This latter complication brought to mind a New Yorker article a few weeks back about the Russian radio station Echo of Moscow.  Arguably the last significant bastion of free press in Putin/Medvedev’s Russia, Echo of Moscow has remained on the air, some argue, solely for Putin to point to when he needs to defend himself against claims that he censors the press.  Whether or not this is true, a more crucial issue is one broached by Kirill Rogov, a former editor at Kommersant, a respected Russian mainstream daily newspaper, and a supporter of Echo of Moscow, who states: “It’s been the best news service for a long time…But is a free media outlet possible in an unfree country? I would say no. In a free country, the newspaper publishes a story, it influences television, it reaches the public, then it helps to shape the course of policy. In an unfree country, Echo of Moscow lives in isolation, on a kind of Indian reservation. It broadcasts a story or a discussion and it reaches an audience, but then it never goes any further.”

With this in mind, I ask, again: what does it mean to have an official code of ethics for a library organization that exists in a society that will not honor and/or allow for the blossoming of such a code?  Turning to Russia’s code of ethics in the IFLA text, one reads: “[In a] totalitarian state…The development of professional ethical rules was impossible, since the ideological framework strictly determined both external professional space (relations with authorities) and internal ones (relations with users).”  In Putin’s present Russia, has the was in the above statement returned to an is?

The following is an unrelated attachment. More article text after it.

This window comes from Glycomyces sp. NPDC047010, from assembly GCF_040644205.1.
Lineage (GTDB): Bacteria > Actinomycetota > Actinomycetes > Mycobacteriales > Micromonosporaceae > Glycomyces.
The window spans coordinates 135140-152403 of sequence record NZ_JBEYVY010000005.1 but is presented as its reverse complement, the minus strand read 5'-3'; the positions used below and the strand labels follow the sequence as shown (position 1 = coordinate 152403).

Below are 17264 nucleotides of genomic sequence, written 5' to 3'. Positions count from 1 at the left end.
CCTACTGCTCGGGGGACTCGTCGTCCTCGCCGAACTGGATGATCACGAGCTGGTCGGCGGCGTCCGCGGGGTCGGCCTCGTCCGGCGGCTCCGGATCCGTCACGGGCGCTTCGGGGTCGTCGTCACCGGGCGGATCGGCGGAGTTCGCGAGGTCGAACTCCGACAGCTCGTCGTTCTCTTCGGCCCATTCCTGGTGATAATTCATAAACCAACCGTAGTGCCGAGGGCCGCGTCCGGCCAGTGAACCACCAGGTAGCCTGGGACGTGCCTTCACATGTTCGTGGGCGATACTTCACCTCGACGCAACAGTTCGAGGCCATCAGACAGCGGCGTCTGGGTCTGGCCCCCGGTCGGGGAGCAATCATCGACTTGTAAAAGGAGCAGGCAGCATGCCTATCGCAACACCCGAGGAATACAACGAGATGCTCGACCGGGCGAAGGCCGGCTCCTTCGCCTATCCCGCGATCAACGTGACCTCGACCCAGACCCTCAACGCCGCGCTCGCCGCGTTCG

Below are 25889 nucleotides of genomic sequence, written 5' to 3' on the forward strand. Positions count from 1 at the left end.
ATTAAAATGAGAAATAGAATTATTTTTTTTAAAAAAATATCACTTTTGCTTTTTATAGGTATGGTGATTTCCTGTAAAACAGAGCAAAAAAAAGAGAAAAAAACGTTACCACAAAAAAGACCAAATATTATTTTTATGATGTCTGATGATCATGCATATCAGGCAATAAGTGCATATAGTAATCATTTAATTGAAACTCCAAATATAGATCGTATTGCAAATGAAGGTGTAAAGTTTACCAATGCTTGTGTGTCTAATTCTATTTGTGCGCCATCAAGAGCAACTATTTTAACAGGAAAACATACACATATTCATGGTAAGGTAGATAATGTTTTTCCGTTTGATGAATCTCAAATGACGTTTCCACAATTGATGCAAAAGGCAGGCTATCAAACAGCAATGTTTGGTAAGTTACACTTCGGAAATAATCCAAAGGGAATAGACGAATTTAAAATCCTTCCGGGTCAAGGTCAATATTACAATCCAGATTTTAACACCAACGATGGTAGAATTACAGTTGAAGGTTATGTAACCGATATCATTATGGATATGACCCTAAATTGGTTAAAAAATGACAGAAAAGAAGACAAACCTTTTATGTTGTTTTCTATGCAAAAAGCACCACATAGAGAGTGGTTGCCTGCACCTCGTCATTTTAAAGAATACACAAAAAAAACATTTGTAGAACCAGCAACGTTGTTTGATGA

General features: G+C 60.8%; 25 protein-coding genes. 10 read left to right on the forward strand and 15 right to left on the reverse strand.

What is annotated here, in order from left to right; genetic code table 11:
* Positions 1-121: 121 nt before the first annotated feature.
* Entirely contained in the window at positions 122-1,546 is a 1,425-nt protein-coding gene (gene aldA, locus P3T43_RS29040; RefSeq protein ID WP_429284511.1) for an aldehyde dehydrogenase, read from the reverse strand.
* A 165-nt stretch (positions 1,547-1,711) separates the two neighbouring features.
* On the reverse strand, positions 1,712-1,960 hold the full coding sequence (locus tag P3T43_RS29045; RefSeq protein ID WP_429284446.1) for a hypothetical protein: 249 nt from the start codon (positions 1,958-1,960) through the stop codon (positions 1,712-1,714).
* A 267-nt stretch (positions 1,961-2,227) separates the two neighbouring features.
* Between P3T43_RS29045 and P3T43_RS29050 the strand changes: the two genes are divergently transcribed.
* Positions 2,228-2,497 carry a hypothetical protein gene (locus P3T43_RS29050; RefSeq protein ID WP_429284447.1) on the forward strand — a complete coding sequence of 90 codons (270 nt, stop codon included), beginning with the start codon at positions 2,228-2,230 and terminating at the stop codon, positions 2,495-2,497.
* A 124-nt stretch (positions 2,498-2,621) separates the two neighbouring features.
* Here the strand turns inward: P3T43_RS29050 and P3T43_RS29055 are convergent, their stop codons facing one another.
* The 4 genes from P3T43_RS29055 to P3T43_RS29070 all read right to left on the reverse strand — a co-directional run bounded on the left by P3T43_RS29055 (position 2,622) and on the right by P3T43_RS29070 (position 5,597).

Regardless, I think that, in terms of global library ethics, the question above (what does it mean to have an official code of ethics for a library organization that exists in a society that will not honor and/or allow for the blossoming of such a code?) is a crucial one.  While it is exceptionally empowering and noble to create and follow a code of ethics, we must, at times, make the admission that boldly standing-up to those forces that attempt to censor and stymie the very ethics protected by these codes is not enough.  Simply following a code of ethics will not, in and of itself, resolve many of the divisive issues listed above, nor will it even, at times, allow for the freedoms so despertely desired in an unfree society, which libraries strive to provide:  “Ethical considerations, not least the intellectual freedoms of opinion and expression, which are reflected…in the core values of IFLA, have long been a concern for librarians and library associations.”  (Robert W. Vaagan)

Yes, these codes of ethics are absolutely essential and, at times, their employment an act of bravery, but, in combating those forces that censor and divide, and in creating an environment in which information can truly flow freely, they are not an end unto themselves.

What, then, is to be done?